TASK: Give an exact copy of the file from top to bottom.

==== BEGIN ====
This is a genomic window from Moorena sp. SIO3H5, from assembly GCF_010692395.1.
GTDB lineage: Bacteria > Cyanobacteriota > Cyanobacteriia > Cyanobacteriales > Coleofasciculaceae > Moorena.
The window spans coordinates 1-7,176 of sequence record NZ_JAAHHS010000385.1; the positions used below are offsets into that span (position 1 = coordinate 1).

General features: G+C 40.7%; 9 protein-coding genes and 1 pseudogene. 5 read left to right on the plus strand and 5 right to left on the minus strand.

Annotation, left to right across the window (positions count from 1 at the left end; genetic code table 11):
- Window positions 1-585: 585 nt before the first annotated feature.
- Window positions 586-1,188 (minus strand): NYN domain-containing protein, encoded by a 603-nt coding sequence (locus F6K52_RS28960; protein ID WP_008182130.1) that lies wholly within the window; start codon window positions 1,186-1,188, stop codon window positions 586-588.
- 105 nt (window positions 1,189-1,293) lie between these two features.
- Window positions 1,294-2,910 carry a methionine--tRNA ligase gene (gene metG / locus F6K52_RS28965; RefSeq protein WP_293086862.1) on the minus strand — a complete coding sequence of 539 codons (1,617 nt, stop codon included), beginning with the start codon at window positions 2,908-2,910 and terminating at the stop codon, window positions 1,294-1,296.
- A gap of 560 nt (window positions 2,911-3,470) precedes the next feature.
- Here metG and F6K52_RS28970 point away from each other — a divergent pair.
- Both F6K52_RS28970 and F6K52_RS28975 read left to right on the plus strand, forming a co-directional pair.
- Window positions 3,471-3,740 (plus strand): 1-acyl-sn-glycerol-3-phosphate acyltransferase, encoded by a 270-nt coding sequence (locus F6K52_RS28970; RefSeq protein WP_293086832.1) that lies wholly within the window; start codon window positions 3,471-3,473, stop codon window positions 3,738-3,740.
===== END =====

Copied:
This is a genomic window from Moorena sp. SIO3H5, from assembly GCF_010692395.1.
GTDB lineage: Bacteria > Cyanobacteriota > Cyanobacteriia > Cyanobacteriales > Coleofasciculaceae > Moorena.
The window spans coordinates 1-7,176 of sequence record NZ_JAAHHS010000385.1; the positions used below are offsets into that span (position 1 = coordinate 1).

General features: G+C 40.7%; 9 protein-coding genes and 1 pseudogene. 5 read left to right on the plus strand and 5 right to left on the minus strand.

Annotation, left to right across the window (positions count from 1 at the left end; genetic code table 11):
- Window positions 1-585: 585 nt before the first annotated feature.
- Window positions 586-1,188 (minus strand): NYN domain-containing protein, encoded by a 603-nt coding sequence (locus F6K52_RS28960; protein ID WP_008182130.1) that lies wholly within the window; start codon window positions 1,186-1,188, stop codon window positions 586-588.
- 105 nt (window positions 1,189-1,293) lie between these two features.
- Window positions 1,294-2,910 carry a methionine--tRNA ligase gene (gene metG / locus F6K52_RS28965; RefSeq protein WP_293086862.1) on the minus strand — a complete coding sequence of 539 codons (1,617 nt, stop codon included), beginning with the start codon at window positions 2,908-2,910 and terminating at the stop codon, window positions 1,294-1,296.
- A gap of 560 nt (window positions 2,911-3,470) precedes the next feature.
- Here metG and F6K52_RS28970 point away from each other — a divergent pair.
- Both F6K52_RS28970 and F6K52_RS28975 read left to right on the plus strand, forming a co-directional pair.
- Window positions 3,471-3,740 (plus strand): 1-acyl-sn-glycerol-3-phosphate acyltransferase, encoded by a 270-nt coding sequence (locus F6K52_RS28970; RefSeq protein WP_293086832.1) that lies wholly within the window; start codon window positions 3,471-3,473, stop codon window positions 3,738-3,740.